IRVINE — She is a Bombay, India, native who speaks four languages, has studied the literature of African, Caribbean and Asian women writers, has taught at Howard and Yale universities and has written for scholarly publications as varied as the Black American Literature Forum and the South Asia Bulletin.
Ketu Katrak possesses a diverse resume, one that landed her a job last fall as UC Irvine's director of Asian American studies.
Now, she has applied her scholarly skills toward changing what many consider a glaring embarrassment on campus.
If all goes as planned, UC Irvine's executive committee today will approve Katrak's proposal to elevate the campus' 5-year-old program from a minor--its status since last spring when it became the last UC campus to establish one--to a major. The proposal, with broad support from administrators, faculty and students, then would go before the campus representative assembly and the UC system president's office in the next month for final approval, setting the stage for the first bachelor's degree candidates to enter the program in the fall or winter quarter.
On a campus where more than half of the undergraduates are Asian American or Pacific Islander, the highest proportion of any of the nine University of California campuses, many say such a major is long overdue.
Three UC campuses offer one: Santa Barbara, UCLA and Berkeley, which pioneered the field 30 years ago at the height of 1960s student activism. But its absence at UC Irvine has been a hotly contested issue and the source of persistent protests that included a student hunger strike.
"It's about time," said Audrena Cheung, who is Chinese American and co-edits the Ricepaper, an alternative student magazine focusing on Asian American issues.
"I think the benefit of an Asian American studies major is to educate, not just remind, Asian Americans of what the culture has been and what the struggle has been," said Cheung, a senior economics major who would have double majored in Asian American studies had it been offered sooner. "It will actually help other people, too, who are not Asian American to understand Asian American culture."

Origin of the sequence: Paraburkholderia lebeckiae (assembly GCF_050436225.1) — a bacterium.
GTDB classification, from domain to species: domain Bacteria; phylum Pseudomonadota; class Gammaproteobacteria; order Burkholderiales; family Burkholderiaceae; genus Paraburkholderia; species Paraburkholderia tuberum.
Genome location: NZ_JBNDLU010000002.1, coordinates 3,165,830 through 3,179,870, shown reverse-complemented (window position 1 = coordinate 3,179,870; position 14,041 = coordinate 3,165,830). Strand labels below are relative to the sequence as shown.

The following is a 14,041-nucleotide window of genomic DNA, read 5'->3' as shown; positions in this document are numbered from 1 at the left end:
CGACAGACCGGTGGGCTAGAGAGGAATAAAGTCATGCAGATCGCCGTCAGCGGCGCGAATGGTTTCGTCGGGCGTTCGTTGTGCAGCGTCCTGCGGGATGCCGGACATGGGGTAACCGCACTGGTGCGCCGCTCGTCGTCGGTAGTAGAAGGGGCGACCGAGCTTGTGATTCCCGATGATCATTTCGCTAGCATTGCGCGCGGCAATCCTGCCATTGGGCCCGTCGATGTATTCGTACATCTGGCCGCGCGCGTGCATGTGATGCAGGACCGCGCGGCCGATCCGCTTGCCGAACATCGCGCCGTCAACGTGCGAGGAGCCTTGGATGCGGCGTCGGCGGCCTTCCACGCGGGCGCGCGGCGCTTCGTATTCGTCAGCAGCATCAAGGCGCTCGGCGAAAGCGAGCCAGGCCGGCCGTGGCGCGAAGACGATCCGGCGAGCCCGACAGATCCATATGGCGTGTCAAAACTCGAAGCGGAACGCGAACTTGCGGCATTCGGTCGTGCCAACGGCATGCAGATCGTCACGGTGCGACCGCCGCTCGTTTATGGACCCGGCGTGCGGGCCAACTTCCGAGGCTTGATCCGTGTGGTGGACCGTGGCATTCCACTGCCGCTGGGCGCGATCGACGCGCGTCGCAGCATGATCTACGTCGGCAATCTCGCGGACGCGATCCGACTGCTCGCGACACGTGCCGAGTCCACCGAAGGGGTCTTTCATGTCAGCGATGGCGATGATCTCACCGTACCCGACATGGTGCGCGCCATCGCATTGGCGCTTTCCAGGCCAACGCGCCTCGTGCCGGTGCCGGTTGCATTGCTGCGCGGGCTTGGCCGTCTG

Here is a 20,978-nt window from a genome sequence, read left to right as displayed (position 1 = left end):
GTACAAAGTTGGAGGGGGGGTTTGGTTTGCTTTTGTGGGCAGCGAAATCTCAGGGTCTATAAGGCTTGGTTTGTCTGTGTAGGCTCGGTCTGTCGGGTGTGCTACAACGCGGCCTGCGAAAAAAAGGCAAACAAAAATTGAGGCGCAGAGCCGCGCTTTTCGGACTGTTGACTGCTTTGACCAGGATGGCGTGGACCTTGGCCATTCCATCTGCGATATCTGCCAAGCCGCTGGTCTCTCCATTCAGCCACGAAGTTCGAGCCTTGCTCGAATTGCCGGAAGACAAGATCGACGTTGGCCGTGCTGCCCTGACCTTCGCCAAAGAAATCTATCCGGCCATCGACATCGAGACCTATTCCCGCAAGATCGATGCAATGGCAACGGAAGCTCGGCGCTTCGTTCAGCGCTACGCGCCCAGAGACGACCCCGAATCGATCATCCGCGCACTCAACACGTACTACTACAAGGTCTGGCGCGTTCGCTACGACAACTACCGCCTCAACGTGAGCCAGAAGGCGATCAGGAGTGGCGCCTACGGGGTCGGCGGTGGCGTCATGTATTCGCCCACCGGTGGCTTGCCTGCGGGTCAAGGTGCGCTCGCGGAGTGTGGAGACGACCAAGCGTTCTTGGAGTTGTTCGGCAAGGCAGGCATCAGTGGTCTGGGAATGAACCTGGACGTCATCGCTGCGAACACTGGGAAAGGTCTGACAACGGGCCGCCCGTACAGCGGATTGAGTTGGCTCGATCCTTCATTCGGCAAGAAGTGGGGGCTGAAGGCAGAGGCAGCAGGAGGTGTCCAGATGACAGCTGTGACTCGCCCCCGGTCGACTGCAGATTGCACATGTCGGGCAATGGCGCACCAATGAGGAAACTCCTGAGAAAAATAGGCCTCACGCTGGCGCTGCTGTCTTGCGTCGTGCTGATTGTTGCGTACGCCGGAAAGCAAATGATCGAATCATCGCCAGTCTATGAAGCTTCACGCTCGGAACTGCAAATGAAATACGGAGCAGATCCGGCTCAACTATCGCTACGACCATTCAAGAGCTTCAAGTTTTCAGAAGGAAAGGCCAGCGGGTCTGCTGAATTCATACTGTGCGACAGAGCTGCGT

UC Irvine's move reflects a nationwide movement in which universities have started or augmented such programs in response to the boom in Asian American enrollment that began in the early 1980s. At UC Irvine, Asian American enrollment has increased 132% in the past decade, a reflection of state and national demographic trends.
Over the past 10 years, the number of Asian American studies programs has doubled to more than 30, said Gary Okihiro, a Cornell University professor who has tracked growth of the field.
"On most campuses nationally, Asian Americans are the largest or fastest-growing minority group," Okihiro said. "These students are coming of age and are wondering about their own experience and culture and identity."
Cal State Fullerton administrators, who started an Asian studies minor last year, plan to have a major in place in two or three years.
Asian studies programs are a prime way for colleges to "signify to Asian American students that they are visible and that they matter," said Evelyn Hu-Dehart, a University of Colorado researcher who has studied ethnic programs nationwide.
Such a statement is important at UC Irvine, where tension has flared occasionally over the predominance of Asian Americans. In July, a student is scheduled to face trial on federal civil rights charges alleging that he sent an e-mail message last year to 60 Asian American students threatening to kill them if they didn't leave campus.
"There is still discrimination and racism toward Asian Americans," said Nicole Inouye, a Japanese American who is president of the Asian Pacific Student Assn., which has pressed hard for a strong Asian American studies program. "Just to have this academic resource is invaluable to the interests of the campus."
There has been no formal opposition to the proposed major, though some non-Asian students are lukewarm to the idea.
"I guess it makes sense on this campus where there are so many Asian people, but I don't know if it will do anything to bring people together," said Mark Davies, a sophomore who is white.
But advocates of the program counter that it will be open to all students and can help educate people about a culture with which they might not be familiar.
Interest in Asian American courses has grown to the point that the introductory class regularly enrolls 200 students and turns away others for lack of room. In the 1993-94 school year, students in the minor program could pick from 16 courses, which enrolled a total of 860 students; this year there are 30 courses with about 2,000 students.
For the major, Katrak expects to draw 15 to 20 students in the first year, and eventually enroll 40 or more. As proposed, the program would not require any additional resources. It would include more than 15 professors teaching about 40 courses already offered in various departments but regrouped under the Asian American studies banner.
Katrak said new courses will be developed over time, possibly including language classes. She also expects to hire more faculty, including a specialist in Southeast Asian American affairs. In the past two years, UC Irvine has hired three professors for Asian American studies, including Katrak, but because it is an interdisciplinary program they technically belong to other faculties such as English or history.
UCLA's program boasts nearly 40 professors and 200 students majoring in the field. It is developing what it says is the first doctoral program in the field.